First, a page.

I understand this foremost from my personal experience, having been caught up in the conflict that engulfed my country, Uganda. That was over thirty years ago. Uganda still suffers from violence which is enflamed by the availability of small arms in particular. In this, we are typical of Africa as a whole.
The existence of an estimated 100 million uncontrolled small arms and light weapons (SALW) in conflict and crisis zones impact our continent’s ordinary people, families and communities. People, always, bear the cost fuelled by uncontrolled arms: through economic losses, through being forced to flee their homes, and through the injuries and fatalities they incur – not least gender-based violence.
Oxfam’s new report, The Human Cost of Uncontrolled Arms in Africa (http://oxf.am/ZbXc) recounts the stories of people affected by armed conflicts in Africa. Our paper shows how arms do not “necessarily” cause conflict but they do exacerbate tensions – and they tip the balance towards violent confrontations. They, too, reduce the use and effectiveness of dialogue and negotiated settlement of disputes; encourage retaliatory measures, and worsen social divides.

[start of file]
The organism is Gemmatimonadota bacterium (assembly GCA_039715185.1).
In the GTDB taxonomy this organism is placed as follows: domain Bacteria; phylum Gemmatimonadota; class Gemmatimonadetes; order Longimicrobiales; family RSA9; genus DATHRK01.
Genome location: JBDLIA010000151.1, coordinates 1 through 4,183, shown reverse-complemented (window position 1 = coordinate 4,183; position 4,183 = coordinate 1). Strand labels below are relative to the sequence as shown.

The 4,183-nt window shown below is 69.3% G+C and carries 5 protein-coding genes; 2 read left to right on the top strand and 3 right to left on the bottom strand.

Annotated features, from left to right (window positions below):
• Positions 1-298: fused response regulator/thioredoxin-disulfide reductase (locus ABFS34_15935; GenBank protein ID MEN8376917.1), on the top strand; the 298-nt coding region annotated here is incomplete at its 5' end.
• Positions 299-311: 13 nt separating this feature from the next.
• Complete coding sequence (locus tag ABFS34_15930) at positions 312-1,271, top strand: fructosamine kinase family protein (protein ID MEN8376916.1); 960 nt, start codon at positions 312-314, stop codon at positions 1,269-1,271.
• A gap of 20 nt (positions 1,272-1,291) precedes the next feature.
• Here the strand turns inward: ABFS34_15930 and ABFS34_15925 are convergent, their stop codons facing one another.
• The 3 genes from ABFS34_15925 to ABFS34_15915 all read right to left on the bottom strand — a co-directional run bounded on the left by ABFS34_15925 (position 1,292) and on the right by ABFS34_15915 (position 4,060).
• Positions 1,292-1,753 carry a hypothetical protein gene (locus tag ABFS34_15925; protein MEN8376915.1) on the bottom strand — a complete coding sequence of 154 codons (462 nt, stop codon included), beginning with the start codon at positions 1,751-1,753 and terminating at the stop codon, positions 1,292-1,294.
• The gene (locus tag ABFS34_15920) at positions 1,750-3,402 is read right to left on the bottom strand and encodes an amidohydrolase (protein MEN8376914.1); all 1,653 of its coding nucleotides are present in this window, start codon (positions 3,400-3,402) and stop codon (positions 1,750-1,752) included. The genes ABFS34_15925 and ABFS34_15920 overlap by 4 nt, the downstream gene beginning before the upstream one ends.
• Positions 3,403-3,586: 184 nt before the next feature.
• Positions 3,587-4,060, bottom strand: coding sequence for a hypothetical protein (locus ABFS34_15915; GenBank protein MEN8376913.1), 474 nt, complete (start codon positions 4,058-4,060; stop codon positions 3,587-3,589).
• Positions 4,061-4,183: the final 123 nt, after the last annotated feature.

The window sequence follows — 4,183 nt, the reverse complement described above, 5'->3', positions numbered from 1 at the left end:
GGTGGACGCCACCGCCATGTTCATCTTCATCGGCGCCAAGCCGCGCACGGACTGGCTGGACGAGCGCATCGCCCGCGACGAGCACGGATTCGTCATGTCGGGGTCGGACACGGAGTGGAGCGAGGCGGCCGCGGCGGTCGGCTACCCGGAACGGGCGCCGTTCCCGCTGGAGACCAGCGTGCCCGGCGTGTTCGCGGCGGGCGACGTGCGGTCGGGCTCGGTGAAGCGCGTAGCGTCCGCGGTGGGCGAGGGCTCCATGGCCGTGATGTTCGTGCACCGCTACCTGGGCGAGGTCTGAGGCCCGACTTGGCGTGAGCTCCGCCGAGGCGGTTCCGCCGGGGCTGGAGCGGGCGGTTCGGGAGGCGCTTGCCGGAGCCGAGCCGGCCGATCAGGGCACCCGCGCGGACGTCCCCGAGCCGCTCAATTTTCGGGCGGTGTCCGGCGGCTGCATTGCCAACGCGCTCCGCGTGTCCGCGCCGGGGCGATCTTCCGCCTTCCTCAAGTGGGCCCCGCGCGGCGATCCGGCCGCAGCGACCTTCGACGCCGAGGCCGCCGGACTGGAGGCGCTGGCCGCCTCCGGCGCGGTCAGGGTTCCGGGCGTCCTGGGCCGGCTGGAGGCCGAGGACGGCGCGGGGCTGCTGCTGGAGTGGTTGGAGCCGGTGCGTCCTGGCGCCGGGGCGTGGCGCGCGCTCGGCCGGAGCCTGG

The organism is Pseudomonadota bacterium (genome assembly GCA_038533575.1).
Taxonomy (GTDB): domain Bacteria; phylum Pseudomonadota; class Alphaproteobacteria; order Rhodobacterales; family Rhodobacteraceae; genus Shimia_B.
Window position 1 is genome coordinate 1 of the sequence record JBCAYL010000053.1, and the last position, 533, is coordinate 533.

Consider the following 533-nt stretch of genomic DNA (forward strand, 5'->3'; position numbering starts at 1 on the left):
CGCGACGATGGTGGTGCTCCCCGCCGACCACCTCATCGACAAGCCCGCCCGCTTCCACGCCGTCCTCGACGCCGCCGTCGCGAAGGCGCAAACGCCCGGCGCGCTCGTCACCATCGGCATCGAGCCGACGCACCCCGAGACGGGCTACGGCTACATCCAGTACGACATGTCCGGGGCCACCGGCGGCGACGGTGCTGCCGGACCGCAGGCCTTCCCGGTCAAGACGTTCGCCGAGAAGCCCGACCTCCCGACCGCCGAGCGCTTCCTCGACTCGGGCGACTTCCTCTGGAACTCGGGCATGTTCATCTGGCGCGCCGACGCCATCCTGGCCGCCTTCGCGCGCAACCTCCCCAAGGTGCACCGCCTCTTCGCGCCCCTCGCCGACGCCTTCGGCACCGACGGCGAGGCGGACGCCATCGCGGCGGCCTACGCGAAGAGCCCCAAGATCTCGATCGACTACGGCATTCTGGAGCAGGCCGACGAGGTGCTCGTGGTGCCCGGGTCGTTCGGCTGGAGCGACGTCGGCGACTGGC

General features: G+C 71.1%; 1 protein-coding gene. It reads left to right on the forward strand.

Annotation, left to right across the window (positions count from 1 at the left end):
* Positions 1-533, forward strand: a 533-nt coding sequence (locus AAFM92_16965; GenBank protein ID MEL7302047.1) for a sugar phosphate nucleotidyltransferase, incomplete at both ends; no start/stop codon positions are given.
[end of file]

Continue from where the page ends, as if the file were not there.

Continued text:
We must draw increased attention to the effects of armed violence and conflict on women and girls, and Gender Based Violence (GBV). Conflict heightens the risk of GBV; it is estimated that a shocking 45.6 percent of African women have experienced GBV in their lifetime.
Sadly, in 2013, the Democratic Republic of Congo (DRC) became known as the world’s rape capital, with an estimated 48 women raped per hour by rebels and Congolese soldiers. Yet the full effect of uncontrolled arms on GBV in Africa is best understood through the stories from conflict-affected countries. Too many of our people in Africa are witness to the social, cultural and psychological impact that uncontrolled arms impel. Women – and their families – experience abduction, stigmatization, post-traumatic stress disorders and even greater risk of HIV/AIDS.
And at a time when Africa is hosting over a quarter of the world’s 24.5 million refugees and asylum seekers, we must better understand how conflict and armed violence exacerbates mass displacement. As of July 2016, nearly half a million people from the DRC found refuge in neighbouring countries; whilst refugees in Congo itself numbered 387,963.
Ed.’s Note: Winnie Byanyima is Executive Director of Oxfam International. The views expressed in this article do not necessarily reflect the views of The Reporter.
Contributed by Winnie Byanyima